Definition of the Geological Framework of the Neogene Hydrocarbon Plays
in the Salina Del Istmo Basin, Southeastern Mexico

William A. Ambrose, principal investigator; Khaled Fouad, Renaud Bouroullec, Shinichi Sakurai, Mark H. Holtz, Rebecca H. Jones, L. Frank Brown, Jr., Edgar H. Guevara, Suhas C. Talukdar, Dallas B. Dunlap, Michael R. Hudec, Martin P. A. Jackson, Luis Sánchez-Barreda (BEG), Jaime Patiño Ruiz, Alejandro Alberto Sosa Patrón, and Juan de Guadalupe Cárdenas López (PEMEX Exploración y Producción)


BEG and PEMEX Exploración y Producción in Villahermosa are jointly conducting a 24-month evaluation of basin-scale, Neogene oil and gas plays in the 15,300-km 2 Salina Basin, located between the Veracruz and Macuspana Basins. The Salina Basin contains more than 50 oil and gas fields, 26 of which are still active; cumulative gas production is almost 2 Tcf (trillion cubic feet).

The objectives of the study are to define, map, and assess a wide variety of shelf, slope, basin-floor, minibasin, and subsalt plays in the onshore part of the basin, as well as the offshore part of the basin, as far as the present-day 200-m isobath. Additional project goals include lead and prospect characterization, as well as exploration recommendations. Technology exchange is also an important component of the project, which will be carried out through a variety of workshops and focused work sessions with Bureau and PEMEX technical teams.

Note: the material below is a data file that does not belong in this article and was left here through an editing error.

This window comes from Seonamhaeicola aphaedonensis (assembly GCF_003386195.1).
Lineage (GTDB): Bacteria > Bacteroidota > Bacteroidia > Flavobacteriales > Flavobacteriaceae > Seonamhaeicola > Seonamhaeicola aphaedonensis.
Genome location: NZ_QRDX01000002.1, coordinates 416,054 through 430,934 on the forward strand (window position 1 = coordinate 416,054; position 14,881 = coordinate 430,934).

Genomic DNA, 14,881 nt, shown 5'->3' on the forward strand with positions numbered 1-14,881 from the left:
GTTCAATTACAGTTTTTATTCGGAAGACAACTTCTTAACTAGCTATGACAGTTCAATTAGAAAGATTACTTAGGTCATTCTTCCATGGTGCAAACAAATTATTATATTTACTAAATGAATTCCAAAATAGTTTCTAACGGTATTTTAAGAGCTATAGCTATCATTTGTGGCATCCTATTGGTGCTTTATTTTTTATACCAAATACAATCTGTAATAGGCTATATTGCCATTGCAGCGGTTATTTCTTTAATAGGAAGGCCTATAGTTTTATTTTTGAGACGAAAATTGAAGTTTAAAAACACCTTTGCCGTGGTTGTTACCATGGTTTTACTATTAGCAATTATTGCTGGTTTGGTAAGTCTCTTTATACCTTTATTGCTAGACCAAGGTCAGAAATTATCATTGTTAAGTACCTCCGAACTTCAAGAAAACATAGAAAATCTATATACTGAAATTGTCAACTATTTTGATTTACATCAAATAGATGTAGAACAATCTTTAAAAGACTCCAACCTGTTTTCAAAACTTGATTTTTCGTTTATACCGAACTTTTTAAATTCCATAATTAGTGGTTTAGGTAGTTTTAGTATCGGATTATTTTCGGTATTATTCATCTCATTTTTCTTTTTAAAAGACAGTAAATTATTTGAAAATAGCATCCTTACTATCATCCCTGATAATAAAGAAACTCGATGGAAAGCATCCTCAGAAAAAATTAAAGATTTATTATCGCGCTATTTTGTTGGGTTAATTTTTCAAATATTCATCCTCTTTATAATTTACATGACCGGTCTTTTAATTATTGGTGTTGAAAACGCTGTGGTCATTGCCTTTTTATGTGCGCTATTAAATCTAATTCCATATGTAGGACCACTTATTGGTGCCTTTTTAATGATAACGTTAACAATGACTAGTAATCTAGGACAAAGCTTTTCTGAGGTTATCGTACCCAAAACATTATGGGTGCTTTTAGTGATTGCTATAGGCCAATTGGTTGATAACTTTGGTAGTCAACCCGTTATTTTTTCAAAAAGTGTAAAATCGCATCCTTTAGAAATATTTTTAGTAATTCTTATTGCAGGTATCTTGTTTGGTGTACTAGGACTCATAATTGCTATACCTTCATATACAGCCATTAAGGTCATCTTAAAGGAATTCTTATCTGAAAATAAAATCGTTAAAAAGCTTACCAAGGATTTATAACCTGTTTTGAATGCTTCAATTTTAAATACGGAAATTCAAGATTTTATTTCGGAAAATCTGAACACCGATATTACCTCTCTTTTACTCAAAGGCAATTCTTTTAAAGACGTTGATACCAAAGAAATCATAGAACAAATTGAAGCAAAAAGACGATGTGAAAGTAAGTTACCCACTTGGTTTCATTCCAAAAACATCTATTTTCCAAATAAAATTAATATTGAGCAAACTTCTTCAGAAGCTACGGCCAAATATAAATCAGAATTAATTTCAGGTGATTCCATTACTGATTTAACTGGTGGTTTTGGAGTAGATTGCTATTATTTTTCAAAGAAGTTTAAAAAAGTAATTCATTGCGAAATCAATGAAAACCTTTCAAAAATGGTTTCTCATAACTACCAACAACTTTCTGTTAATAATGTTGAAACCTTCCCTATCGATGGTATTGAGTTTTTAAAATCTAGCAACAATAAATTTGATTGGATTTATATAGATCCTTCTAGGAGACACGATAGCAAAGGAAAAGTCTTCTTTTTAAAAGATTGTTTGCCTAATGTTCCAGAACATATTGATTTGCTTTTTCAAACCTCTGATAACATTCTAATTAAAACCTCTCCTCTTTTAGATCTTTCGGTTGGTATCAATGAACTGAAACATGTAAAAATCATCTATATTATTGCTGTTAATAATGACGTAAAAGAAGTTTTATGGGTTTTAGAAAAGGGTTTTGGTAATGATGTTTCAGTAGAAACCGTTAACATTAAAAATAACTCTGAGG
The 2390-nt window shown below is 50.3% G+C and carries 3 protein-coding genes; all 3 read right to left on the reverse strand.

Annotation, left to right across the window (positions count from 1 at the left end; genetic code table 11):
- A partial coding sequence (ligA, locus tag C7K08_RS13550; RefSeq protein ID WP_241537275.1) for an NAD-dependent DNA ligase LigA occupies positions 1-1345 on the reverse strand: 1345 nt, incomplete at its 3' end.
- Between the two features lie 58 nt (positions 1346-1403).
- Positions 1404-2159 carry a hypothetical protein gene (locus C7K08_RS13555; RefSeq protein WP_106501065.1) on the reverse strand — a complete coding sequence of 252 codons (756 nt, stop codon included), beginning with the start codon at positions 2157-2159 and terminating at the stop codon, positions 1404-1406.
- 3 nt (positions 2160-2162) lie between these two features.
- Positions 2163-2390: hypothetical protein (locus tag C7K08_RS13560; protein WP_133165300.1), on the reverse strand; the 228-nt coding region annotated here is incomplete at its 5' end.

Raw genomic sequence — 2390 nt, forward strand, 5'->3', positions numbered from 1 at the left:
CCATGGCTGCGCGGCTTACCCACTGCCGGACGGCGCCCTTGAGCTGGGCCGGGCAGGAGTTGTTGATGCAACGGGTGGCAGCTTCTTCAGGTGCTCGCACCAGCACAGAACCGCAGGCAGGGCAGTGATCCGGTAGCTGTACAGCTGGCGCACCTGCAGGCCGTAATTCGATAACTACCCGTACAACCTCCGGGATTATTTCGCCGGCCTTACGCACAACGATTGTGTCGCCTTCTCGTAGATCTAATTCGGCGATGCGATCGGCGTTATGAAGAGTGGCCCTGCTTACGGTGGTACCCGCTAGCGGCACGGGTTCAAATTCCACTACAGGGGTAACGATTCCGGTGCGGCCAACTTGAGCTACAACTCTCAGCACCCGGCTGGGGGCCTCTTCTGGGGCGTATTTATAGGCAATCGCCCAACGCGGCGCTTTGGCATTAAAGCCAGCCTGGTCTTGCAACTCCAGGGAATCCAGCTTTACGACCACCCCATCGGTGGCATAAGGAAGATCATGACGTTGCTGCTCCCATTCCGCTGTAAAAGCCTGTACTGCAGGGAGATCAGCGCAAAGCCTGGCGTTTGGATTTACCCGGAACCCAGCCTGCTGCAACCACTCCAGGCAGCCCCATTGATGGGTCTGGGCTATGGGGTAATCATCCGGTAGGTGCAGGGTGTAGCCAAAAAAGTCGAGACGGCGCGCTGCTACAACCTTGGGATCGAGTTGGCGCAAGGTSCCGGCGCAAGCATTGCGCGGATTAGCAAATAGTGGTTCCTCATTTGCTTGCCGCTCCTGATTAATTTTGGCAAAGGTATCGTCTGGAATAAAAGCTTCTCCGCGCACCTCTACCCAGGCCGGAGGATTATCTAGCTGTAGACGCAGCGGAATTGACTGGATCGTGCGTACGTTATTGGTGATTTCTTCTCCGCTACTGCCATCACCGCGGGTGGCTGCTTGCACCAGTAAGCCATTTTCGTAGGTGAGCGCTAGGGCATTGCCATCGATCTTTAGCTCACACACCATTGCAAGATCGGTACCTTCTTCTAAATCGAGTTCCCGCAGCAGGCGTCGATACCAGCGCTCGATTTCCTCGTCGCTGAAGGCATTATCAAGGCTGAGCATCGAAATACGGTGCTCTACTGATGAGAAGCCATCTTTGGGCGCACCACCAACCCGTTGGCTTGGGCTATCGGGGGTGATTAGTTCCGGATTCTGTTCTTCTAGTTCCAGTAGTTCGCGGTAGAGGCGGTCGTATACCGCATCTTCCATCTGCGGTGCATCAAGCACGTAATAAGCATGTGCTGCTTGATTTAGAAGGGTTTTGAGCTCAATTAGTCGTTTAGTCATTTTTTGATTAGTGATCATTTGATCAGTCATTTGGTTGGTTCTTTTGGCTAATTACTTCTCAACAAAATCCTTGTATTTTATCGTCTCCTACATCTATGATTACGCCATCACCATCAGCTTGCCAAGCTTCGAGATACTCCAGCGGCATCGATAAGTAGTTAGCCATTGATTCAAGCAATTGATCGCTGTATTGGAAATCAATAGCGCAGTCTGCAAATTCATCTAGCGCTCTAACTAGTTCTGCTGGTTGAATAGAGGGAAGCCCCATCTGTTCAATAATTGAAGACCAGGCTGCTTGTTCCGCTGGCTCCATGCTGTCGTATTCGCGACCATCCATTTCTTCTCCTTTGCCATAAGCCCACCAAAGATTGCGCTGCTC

The project is using an extensive database consisting of eight 3-D seismic surveys comprising >5,000 km 2, five of which are in the offshore part of the basin. In addition, the database contains more than 280 2-D seismic lines, more than 300 wells with velocity, log-curve, core, and biostratigraphic data, and a variety of production test data from 103 wells, as well as gas shows and gas-seep data. The Neogene plays defined in the study will be characterized and ranked with a variety of play elements, including reservoir presence and quality, trap, seal, source, migration, and timing. The play element trap is especially important in the Salina Basin because a great diversity of salt structures occurs in the basin. The study will also provide a comprehensive structural, stratigraphic, and play-element framework for existing prospects and for future exploration activities, especially in untested fairways.


For more infomation, please contact William A. Ambrose, principal investigator.
Telephone 512-471-0258; e-mail

July 2005